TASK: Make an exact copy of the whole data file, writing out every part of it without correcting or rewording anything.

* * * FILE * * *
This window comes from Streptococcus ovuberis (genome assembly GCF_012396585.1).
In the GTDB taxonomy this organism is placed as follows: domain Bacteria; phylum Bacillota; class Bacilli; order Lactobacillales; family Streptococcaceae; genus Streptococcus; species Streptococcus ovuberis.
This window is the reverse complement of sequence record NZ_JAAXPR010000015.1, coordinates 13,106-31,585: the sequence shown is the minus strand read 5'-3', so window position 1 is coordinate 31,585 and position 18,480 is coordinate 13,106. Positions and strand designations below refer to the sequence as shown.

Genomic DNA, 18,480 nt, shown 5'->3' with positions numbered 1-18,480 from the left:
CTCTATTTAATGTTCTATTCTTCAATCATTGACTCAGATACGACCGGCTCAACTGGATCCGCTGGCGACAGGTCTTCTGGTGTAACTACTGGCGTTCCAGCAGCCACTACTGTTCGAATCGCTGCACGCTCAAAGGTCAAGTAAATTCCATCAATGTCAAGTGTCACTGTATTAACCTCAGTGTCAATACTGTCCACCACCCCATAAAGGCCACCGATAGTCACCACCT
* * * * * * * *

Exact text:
This window comes from Streptococcus ovuberis (genome assembly GCF_012396585.1).
In the GTDB taxonomy this organism is placed as follows: domain Bacteria; phylum Bacillota; class Bacilli; order Lactobacillales; family Streptococcaceae; genus Streptococcus; species Streptococcus ovuberis.
This window is the reverse complement of sequence record NZ_JAAXPR010000015.1, coordinates 13,106-31,585: the sequence shown is the minus strand read 5'-3', so window position 1 is coordinate 31,585 and position 18,480 is coordinate 13,106. Positions and strand designations below refer to the sequence as shown.

Genomic DNA, 18,480 nt, shown 5'->3' with positions numbered 1-18,480 from the left:
CTCTATTTAATGTTCTATTCTTCAATCATTGACTCAGATACGACCGGCTCAACTGGATCCGCTGGCGACAGGTCTTCTGGTGTAACTACTGGCGTTCCAGCAGCCACTACTGTTCGAATCGCTGCACGCTCAAAGGTCAAGTAAATTCCATCAATGTCAAGTGTCACTGTATTAACCTCAGTGTCAATACTGTCCACCACCCCATAAAGGCCACCGATAGTCACCACCT